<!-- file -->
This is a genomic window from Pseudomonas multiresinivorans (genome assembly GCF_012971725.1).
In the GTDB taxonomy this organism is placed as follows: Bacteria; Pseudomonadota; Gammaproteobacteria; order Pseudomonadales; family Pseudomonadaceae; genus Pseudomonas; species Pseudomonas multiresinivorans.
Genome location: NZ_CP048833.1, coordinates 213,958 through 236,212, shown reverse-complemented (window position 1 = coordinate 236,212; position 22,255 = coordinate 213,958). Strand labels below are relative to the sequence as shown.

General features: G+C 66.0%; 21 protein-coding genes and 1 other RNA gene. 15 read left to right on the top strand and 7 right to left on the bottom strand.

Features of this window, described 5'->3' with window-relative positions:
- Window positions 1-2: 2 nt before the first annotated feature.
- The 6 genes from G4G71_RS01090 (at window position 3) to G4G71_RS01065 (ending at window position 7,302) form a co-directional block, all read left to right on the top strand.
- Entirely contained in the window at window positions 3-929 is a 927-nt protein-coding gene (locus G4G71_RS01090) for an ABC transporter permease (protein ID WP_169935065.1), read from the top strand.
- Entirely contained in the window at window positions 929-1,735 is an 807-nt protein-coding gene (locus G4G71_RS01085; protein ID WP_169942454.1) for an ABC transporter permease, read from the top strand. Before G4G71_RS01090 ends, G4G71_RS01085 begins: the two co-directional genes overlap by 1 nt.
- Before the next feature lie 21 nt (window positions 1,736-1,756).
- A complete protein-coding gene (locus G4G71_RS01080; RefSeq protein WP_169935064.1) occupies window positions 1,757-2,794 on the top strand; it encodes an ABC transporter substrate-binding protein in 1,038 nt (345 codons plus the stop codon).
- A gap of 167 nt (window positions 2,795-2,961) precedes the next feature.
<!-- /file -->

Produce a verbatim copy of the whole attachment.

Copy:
This is a genomic window from Pseudomonas multiresinivorans (genome assembly GCF_012971725.1).
In the GTDB taxonomy this organism is placed as follows: Bacteria; Pseudomonadota; Gammaproteobacteria; order Pseudomonadales; family Pseudomonadaceae; genus Pseudomonas; species Pseudomonas multiresinivorans.
Genome location: NZ_CP048833.1, coordinates 213,958 through 236,212, shown reverse-complemented (window position 1 = coordinate 236,212; position 22,255 = coordinate 213,958). Strand labels below are relative to the sequence as shown.

General features: G+C 66.0%; 21 protein-coding genes and 1 other RNA gene. 15 read left to right on the top strand and 7 right to left on the bottom strand.

Features of this window, described 5'->3' with window-relative positions:
- Window positions 1-2: 2 nt before the first annotated feature.
- The 6 genes from G4G71_RS01090 (at window position 3) to G4G71_RS01065 (ending at window position 7,302) form a co-directional block, all read left to right on the top strand.
- Entirely contained in the window at window positions 3-929 is a 927-nt protein-coding gene (locus G4G71_RS01090) for an ABC transporter permease (protein ID WP_169935065.1), read from the top strand.
- Entirely contained in the window at window positions 929-1,735 is an 807-nt protein-coding gene (locus G4G71_RS01085; protein ID WP_169942454.1) for an ABC transporter permease, read from the top strand. Before G4G71_RS01090 ends, G4G71_RS01085 begins: the two co-directional genes overlap by 1 nt.
- Before the next feature lie 21 nt (window positions 1,736-1,756).
- A complete protein-coding gene (locus G4G71_RS01080; RefSeq protein WP_169935064.1) occupies window positions 1,757-2,794 on the top strand; it encodes an ABC transporter substrate-binding protein in 1,038 nt (345 codons plus the stop codon).
- A gap of 167 nt (window positions 2,795-2,961) precedes the next feature.